LAG-3 is a type I transmembrane cell-surface protein that functions as an inhibitory coreceptor in the immune system, similar to PD-1 and CTLA-4.9 The gene that encodes LAG-3 was identified in 1990 by Frédéric Triebel, MD, PhD, and colleagues at Gustave Roussy in Villejuif, France, through analysis of complementary DNA clones expressed in an IL-2–dependent CD3-negative natural killer–cell line. They observed that the LAG-3 gene encodes a membrane protein with 4 extracellular immunoglobulin superfamily domains.10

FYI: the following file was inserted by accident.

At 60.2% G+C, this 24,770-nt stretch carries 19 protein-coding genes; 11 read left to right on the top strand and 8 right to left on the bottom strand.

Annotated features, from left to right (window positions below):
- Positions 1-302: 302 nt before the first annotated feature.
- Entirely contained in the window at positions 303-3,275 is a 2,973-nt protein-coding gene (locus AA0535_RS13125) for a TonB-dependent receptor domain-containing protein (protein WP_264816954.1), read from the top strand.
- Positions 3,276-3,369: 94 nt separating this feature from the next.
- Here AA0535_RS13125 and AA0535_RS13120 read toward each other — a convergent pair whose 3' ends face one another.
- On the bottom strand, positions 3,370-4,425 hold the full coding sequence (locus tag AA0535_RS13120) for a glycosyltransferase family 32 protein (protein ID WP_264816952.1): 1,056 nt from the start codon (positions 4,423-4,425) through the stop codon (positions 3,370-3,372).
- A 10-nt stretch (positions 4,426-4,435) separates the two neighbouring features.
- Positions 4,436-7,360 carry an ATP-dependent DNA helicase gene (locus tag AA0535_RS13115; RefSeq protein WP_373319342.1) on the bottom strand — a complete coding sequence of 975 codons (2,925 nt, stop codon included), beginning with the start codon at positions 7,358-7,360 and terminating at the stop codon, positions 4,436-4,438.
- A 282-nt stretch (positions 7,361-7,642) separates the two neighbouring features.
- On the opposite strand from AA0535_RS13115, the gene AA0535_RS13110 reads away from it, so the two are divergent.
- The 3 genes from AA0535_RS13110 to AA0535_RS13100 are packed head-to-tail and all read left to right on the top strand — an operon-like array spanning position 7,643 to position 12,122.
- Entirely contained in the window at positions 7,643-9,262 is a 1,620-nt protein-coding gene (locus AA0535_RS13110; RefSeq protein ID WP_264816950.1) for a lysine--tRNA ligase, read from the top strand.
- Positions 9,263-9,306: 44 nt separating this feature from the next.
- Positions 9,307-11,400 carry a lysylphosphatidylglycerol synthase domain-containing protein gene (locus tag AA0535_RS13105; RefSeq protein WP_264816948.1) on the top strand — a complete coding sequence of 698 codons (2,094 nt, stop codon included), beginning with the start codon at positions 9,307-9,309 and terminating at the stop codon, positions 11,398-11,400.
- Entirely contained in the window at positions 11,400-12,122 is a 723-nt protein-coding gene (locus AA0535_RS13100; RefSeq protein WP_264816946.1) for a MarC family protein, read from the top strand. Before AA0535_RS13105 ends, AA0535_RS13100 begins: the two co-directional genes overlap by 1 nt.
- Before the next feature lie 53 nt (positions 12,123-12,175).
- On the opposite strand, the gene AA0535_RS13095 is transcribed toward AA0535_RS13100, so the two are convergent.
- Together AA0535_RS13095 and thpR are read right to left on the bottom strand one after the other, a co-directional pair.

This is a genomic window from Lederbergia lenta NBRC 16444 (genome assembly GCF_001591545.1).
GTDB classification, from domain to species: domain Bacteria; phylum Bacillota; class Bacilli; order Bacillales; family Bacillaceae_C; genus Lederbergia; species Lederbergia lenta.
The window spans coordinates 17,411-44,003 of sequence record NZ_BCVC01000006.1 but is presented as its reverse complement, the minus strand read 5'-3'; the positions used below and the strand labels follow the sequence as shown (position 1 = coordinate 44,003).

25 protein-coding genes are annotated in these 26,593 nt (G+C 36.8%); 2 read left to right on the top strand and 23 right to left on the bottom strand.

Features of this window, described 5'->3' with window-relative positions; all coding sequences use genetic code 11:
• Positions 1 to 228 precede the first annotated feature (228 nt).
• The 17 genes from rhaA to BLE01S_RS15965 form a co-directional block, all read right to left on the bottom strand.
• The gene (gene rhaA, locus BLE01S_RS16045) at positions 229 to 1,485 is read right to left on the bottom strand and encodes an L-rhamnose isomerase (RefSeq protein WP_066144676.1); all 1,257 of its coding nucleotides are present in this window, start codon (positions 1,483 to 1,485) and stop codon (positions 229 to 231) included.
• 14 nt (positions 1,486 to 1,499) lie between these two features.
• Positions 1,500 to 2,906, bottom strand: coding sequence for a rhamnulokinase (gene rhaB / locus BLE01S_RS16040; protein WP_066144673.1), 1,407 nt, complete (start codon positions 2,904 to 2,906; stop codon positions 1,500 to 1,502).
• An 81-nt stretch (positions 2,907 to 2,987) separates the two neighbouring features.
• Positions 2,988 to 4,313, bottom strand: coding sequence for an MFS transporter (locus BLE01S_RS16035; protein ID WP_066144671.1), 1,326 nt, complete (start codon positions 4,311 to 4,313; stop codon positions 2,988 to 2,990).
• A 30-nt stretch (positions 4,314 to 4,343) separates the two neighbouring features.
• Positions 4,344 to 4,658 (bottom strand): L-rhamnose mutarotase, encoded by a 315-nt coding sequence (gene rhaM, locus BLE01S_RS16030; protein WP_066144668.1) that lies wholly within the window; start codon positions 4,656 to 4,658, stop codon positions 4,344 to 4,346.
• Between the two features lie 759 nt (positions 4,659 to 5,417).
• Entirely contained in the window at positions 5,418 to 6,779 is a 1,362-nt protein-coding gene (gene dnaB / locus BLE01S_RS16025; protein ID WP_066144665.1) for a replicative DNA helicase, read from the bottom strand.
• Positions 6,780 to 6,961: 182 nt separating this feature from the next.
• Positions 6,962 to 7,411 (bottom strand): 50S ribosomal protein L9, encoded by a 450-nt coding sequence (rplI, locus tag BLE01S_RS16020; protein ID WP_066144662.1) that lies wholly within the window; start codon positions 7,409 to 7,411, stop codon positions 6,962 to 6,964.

Investigators have described the role that LAG-3 and other inhibitory immune checkpoints play in cancer in the context of T-cell exhaustion. When T cells undergo prolonged exposure to an antigen, such as neoantigens expressed on cancer cells, they become desensitized and less able to activate and multiply in the presence of the antigen, a state called T-cell exhaustion.11 Exhausted T cells may also downregulate production of tumor-killing cytokines.11 Increased expression of inhibitory receptors such as LAG-3 is also associated with T-cell exhaustion.11 LAG-3 limits activation of T cells, reducing their ability to attack and destroy tumor cells, whereas inhibition of LAG-3 restores T-cell functioning.12